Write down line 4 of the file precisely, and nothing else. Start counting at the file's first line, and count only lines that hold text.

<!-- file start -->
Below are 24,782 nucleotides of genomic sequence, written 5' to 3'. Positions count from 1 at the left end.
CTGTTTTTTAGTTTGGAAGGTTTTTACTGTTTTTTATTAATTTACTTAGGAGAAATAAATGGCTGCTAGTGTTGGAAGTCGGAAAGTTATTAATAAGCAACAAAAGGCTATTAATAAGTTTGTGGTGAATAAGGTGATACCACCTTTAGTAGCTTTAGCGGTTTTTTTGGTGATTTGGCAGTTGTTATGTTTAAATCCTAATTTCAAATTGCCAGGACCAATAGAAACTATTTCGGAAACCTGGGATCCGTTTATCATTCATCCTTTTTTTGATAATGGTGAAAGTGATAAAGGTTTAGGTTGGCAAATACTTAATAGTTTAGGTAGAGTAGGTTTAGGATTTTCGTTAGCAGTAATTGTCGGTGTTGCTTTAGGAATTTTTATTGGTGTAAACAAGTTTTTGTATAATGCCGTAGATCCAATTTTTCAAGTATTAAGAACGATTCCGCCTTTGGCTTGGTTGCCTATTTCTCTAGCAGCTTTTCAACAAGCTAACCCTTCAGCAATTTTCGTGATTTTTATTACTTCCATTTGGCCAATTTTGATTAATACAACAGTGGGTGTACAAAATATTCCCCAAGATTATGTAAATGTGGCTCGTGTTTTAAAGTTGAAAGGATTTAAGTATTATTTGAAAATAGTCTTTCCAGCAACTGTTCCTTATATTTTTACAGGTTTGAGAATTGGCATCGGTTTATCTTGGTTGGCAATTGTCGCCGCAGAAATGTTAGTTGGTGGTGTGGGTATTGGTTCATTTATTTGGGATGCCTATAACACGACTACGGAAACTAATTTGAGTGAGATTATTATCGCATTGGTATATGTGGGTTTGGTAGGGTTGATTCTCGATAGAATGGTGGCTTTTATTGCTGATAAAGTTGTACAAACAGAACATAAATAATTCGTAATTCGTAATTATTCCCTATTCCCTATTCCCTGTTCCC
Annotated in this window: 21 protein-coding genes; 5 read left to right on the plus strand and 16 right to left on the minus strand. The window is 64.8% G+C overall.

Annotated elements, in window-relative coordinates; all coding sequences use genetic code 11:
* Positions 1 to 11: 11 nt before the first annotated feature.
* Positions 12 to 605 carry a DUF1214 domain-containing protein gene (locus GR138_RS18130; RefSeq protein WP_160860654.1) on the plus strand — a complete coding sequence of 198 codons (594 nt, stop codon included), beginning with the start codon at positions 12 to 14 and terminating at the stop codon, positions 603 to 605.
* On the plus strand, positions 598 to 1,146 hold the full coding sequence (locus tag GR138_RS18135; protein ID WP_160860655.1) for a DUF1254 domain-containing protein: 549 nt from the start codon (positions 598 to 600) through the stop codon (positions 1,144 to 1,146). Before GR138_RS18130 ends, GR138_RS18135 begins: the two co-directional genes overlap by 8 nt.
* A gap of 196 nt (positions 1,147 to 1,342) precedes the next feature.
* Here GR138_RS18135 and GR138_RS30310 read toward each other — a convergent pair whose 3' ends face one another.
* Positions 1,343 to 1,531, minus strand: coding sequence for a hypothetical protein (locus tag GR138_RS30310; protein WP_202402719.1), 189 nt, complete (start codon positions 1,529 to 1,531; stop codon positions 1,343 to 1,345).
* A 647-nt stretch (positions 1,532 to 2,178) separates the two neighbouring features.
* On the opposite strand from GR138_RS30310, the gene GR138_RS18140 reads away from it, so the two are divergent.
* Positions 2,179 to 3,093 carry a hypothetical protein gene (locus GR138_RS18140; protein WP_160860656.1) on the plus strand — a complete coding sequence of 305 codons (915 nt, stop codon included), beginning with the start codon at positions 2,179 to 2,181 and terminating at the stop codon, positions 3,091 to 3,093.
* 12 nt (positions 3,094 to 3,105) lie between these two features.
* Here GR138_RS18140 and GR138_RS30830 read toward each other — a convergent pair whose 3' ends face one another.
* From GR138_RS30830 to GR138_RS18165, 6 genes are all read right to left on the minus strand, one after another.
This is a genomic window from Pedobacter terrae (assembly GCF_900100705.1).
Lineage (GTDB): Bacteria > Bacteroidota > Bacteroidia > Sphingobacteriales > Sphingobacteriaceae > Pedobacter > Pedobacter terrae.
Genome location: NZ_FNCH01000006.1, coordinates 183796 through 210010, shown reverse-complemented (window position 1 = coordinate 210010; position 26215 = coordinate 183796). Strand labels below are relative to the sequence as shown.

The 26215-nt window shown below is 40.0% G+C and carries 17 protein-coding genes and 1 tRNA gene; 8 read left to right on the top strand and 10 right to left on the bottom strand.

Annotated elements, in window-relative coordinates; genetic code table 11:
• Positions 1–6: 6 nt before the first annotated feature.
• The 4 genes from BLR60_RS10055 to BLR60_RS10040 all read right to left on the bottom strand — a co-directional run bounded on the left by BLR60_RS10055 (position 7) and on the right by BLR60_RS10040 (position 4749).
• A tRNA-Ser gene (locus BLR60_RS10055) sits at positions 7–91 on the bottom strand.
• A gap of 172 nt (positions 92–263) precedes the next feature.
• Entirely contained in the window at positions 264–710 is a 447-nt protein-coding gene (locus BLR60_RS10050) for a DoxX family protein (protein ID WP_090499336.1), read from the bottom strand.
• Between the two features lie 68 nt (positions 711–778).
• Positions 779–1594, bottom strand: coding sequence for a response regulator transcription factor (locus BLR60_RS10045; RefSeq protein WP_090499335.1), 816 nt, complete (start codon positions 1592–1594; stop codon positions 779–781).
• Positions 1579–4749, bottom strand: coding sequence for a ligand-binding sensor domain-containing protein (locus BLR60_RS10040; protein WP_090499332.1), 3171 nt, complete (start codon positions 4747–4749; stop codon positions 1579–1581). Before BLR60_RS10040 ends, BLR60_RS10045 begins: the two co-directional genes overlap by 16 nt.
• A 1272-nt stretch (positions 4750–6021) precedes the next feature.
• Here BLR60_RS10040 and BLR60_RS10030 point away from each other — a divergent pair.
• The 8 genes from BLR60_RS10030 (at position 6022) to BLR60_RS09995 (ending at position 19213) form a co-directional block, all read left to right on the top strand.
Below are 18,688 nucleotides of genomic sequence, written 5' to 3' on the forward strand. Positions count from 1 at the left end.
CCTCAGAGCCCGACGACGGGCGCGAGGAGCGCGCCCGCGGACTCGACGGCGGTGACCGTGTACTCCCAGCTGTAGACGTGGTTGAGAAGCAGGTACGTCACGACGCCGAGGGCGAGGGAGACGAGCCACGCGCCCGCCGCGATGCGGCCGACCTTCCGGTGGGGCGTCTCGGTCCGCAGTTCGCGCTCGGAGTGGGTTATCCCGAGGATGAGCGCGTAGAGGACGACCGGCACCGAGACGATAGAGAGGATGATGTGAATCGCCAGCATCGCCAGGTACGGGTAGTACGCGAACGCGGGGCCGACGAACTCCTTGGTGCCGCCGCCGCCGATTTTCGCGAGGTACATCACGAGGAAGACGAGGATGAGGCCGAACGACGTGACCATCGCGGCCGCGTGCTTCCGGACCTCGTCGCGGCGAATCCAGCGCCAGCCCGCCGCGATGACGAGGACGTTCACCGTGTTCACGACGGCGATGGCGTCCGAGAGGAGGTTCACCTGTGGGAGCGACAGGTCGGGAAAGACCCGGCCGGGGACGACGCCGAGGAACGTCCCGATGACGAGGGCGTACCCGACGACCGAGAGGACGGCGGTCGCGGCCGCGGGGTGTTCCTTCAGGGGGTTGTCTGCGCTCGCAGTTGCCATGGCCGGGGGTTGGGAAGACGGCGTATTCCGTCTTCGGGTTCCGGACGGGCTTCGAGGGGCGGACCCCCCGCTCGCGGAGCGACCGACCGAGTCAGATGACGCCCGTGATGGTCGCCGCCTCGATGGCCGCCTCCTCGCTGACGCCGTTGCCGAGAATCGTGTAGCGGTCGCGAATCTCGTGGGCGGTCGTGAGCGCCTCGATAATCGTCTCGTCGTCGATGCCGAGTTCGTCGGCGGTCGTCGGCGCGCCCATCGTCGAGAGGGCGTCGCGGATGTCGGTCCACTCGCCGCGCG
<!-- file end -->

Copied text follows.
Annotated elements, in window-relative coordinates; all coding sequences use genetic code 11: